Pregnancy blog, 28/07/2017
Today is World Friendship Day.
Meeting other mums-to-be who are going through the same experience can be a huge support during and after your pregnancy.
You can share the woes of parenthood and laugh at the not-so-funny aspects of being a mum, or being pregnant.
For the socially awkward among us, the thought of trying to make new friends in your 20s/30s/40s can be a daunting one.
But have no fear; we’ve put together a few ideas for meeting other mums.
Find out about your local antenatal classes. You’re likely to meet other mums near you who are expecting babies at a similar time. Win-win!
You can start by asking your midwife or GP about NHS classes, or find a local course online.
The NCT, for example, organise reunions for your antenatal class after you’ve had your babies. You may find that chatting about your birth experience with other new mums leads to many reassuring, ‘THAT happened to me too,’ moments.
'I did NCT antenatal classes and that was amazing. We all had the same anxieties and it was good to chat with people going through the same thing.'
Read more about antenatal classes.
Aquanatal, yoga, dancing, walking – we all know that keeping active during pregnancy is not only good for mum but good for baby too.
We recommend carrying on or finding an activity that you enjoy and keep going for as long as you feel comfortable during your pregnancy. It's also a fantastic way to meet like-minded mums. Nothing says 'ice-breaker' quite like a downward dog or a spin on the dance floor.
'Keep active. It's great for preparing your body for labour, a great de-stresser and gives you something for 'you'.'
Read more about exercise in pregnancy.
If you feel shy out and about, see what’s happening online – there are lots of forums like Mumsnet and Babycentre that can be a useful outlet for your fears and worries.
If you struggle to find one that suits you – create your own. Start your Facebook network by adding your mum friends to a group and encouraging them to add their own, too.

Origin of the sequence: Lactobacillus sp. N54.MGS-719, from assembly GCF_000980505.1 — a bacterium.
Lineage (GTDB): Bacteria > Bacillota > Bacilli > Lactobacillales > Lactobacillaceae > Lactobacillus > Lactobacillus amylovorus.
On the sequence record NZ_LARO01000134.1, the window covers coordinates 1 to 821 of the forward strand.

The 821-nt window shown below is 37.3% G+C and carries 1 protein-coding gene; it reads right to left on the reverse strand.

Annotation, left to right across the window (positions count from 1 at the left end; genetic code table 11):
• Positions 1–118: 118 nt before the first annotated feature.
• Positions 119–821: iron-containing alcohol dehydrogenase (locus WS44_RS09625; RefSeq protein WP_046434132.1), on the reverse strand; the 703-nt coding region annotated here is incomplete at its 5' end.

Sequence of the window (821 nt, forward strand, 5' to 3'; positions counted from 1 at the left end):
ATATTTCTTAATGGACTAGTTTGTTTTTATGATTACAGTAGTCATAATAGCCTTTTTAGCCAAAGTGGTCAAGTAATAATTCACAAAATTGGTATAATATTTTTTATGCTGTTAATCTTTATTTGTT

'I created a mummy Facebook group that got me through the wonderful yet scary parts and moments in pregnancy.’
Follow Tommy’s midwives on Facebook.
After your baby is born
Having the chance to meet new parents doesn’t stop once your baby is born.
Depending on where you live, your local authority or health trust might offer classes aimed at new parents.
These classes are usually for anyone who is taking on the parenting role, from mums and dads, to step-parents and carers.
There are a number of groups and classes that offer activities for you and baby such as Tumble Tots, Water Babies and baby massage. These are often a great way to connect with your baby, and with other parents.
If you feel like you need extra support, don’t hesitate to ask close friends and family to help with housework, shopping or childcare.
Allow yourself some ‘me’ time if you can.
Sometimes it’s easier to talk to someone that doesn’t know you such as a counsellor. They can help you to make sense of any unusual emotions that you may be having.
As always, your GP, midwife or health visitor should be your first port of call if you’re struggling to cope. They can offer support and treatment, if needed, for your emotional wellbeing.
'The support I've received from my friends has been beyond incredible, from the random ‘How are you and baby doing?’ texts, to the casual banter, to the ‘I really need someone’ chats. On one occasion a set of friends just dropped what they were doing to come to my house and get me out because they knew I was in a state. I couldn't feel more blessed to call these guys my friends.'
Read about mental wellbeing in pregnancy.
As well as thinking of your baby, it's important to look after yourself in pregnancy too. Our midwife Sophie has put together some top tips to help you.
Stress in pregnancy is not unusual. Here are some ideas for how you can relax and look after your emotional wellbeing when you’re pregnant.
Adele’s best friend Laura had a tricky birth with her son which triggered a serious mental health condition.
Congratulations to the England captain and his fiancée, Kate Goodland, on the birth of their second little girl this week.
Beyoncé opened up about her pre-eclampsia diagnosis and the birth of her twins in a recent interview with Vogue.
The Olympian shares the ups and downs of the postpartum period, and how natural it is to feel like you’re not doing enough for your baby.